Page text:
National real estate buyers aren't yet flocking to Indianapolis like they are to bigger cities, but that gives the early arrivers a better chance of finding a property that fits their investment criteria, said Spencer Patton, vice president of acquisitions for Wells REIT II.

" We 've a lwa y s looked at markets like Indianapolis," Patton said. "We look at markets where we have some confidence in the long-term ability to produce job growth and that have specific assets we think will appeal to the type of tenants we go after, which are large, creditworthy tenants."

Now that other national investors have joined the local bandwagon, they aren't likely to jump off anytime soon, said Mark Vollbrecht, local senior vice president of Chicago-based Zeller Realty Corp., which owns Meridian Mark I and II and One Penn Mark in Carmel's Meridian Street corridor.

"People here used to think they had a good secret," he said. "It's not a secret anymore."

When Zeller made its first local purchase six years ago, the 1.2-million-square-foot Castleton Office Park, one of the biggest concerns was whether institutional money from REITs or pension funds could be attracted to Indianapolis to give Zeller an eventual exit strategy, Vollbrecht said.

That fear proved groundless. Zeller purchased the park for $49.5 million six years ago and sold 1.1 million square feet of it in December for $68.5 million to a fund affiliated with Toronto-based Brascan Corp. The remaining 100,000 square feet was sold to local owner-occupants.

"Indianapolis has good product and a vibrant downtown," Vollbrecht said. "And the data available about the market is superior to what was here five years ago. ... When institutions can get data like that, it's easier to get their money into the market."

Other investors like the city for its relative stability when prices go sky-high or bottom out in larger cities.

"In this last downturn in the market [in 2001], we didn't see the sharp declines in the Midwest that we saw in parts of the East," said Tim McCain, vice president of asset development for Massachusettsbased New Boston Fund. "Indianapolis has been one of the more stable markets in the Midwest."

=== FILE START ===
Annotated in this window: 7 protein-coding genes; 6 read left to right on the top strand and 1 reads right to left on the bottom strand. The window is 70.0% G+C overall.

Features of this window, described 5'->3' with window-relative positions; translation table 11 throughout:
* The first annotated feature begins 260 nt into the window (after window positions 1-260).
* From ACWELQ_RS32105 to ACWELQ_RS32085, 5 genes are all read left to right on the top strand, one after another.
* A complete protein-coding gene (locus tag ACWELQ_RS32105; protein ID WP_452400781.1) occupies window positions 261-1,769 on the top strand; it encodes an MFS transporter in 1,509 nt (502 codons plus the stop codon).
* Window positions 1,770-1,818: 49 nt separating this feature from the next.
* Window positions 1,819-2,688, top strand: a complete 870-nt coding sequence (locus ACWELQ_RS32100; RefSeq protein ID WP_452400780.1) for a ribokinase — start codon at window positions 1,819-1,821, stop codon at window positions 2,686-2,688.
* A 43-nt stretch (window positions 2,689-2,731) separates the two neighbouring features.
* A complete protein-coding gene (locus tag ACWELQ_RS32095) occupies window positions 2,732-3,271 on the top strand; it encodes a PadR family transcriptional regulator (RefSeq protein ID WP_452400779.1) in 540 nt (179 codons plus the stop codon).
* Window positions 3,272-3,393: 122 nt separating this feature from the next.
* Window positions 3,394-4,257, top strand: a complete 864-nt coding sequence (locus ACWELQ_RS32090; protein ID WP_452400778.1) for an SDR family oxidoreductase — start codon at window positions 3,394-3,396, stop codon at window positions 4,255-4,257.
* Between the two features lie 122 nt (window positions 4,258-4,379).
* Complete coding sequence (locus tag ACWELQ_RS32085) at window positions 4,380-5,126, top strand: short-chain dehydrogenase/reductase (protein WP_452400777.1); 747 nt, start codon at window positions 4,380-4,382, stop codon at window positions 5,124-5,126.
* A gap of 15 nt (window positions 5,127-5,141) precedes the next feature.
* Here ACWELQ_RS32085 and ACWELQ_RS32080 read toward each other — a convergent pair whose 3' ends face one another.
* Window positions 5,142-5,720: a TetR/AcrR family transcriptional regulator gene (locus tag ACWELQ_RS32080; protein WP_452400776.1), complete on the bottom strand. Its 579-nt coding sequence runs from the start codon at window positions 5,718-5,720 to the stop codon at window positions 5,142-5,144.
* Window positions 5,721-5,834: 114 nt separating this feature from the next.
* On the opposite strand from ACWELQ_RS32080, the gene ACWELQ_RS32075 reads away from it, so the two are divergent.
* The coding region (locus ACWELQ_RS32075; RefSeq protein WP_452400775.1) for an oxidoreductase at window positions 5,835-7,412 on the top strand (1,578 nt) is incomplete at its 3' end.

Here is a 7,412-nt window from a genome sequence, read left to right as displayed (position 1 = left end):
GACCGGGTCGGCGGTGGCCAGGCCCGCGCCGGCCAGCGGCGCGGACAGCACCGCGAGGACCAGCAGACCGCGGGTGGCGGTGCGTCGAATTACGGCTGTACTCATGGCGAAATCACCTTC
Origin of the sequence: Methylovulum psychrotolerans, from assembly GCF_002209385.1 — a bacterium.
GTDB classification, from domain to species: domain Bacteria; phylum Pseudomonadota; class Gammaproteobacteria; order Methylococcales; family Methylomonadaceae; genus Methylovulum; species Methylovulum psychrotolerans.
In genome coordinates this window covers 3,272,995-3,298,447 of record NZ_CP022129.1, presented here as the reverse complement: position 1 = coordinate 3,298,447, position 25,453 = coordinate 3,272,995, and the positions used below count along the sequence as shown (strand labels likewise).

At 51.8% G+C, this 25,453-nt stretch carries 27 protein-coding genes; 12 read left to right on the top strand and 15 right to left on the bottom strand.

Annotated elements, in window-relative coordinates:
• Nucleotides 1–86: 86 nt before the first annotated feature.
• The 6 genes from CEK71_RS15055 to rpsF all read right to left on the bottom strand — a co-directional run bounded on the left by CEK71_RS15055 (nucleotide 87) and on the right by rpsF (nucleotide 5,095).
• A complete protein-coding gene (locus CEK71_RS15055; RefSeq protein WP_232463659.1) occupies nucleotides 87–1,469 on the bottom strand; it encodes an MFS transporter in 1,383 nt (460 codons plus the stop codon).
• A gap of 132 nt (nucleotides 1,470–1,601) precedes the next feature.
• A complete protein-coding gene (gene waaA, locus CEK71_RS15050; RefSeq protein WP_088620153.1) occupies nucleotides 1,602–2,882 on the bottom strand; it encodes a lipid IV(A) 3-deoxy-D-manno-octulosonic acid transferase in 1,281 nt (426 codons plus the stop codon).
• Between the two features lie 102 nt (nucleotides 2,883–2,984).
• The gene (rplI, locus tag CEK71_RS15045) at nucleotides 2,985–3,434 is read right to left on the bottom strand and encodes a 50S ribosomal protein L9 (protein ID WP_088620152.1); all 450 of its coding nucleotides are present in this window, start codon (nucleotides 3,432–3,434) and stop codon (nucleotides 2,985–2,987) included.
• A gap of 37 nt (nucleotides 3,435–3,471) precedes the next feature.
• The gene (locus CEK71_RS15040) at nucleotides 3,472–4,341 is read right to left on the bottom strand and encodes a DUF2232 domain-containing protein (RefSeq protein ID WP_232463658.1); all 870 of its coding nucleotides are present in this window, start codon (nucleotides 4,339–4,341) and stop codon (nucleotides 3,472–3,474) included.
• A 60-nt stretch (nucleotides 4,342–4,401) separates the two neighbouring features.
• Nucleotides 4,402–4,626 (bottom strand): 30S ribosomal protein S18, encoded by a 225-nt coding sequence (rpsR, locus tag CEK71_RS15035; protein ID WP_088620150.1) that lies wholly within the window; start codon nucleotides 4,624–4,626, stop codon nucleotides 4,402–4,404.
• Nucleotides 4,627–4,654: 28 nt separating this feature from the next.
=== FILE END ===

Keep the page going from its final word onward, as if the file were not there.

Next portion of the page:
New Boston Fund this spring sold Northeast Business Center, a 521,000-square-foot office/flex complex along Interstate 69, to Lake Forest, Ill.-based Westminster Funds for a price pegged at $26.5 million. The firm still owns nearly 1 million square feet of local office space in the Castleton/Keystone area, including Allison Pointe, Castle Creek Corporate Park and Haverstick I and II.

The One and Two River Crossing buildings that fetched a record price were developed by PK Partners LLC and Gibraltar Properties Inc., both locally based. FSP Investments LLC, an affiliate of Franklin Street Properties Corp. based in a suburb of Boston, purchased the two buildings. The 121,480-square-foot One River Crossing was completed in 1999, with the 83,000-square-foot Two River Crossing following two years later.

PK and Gibraltar didn't develop the buildings with a predetermined time frame for selling them, but now the timing "just seemed right," said PK principal Keith Fried. The two companies next plan to build a 46,000-square-foot office building on a 2-1/2-acre site nearby.

The office portion of National City Center-the Hyatt Regency Indianapolis is under separate ownership-had been owned since 2001 by Virginia-based Harbor Group International. Suburban-Boston-based HRPT Properties Trust, a publicly traded real estate investment trust, is the new owner.

Before the River Crossing and College Park sales, the average price for Class A suburban properties was in the $120- to $125-per-square-foot range, local experts said. Few downtown towers have traded hands in recent years, making comparisons difficult. First Indiana Plaza sold for about $90 per square foot in 2002, when it was about 70-percent occupied, after fetching $123 per square foot in 1997. One Indiana Square, then less than half full, sold for about $38 per square foot in 2001.
Source: XMLAr00100.xml
ADVERTISEMENT

Recent Articles by Tammy Lieber

Comments powered by Disqus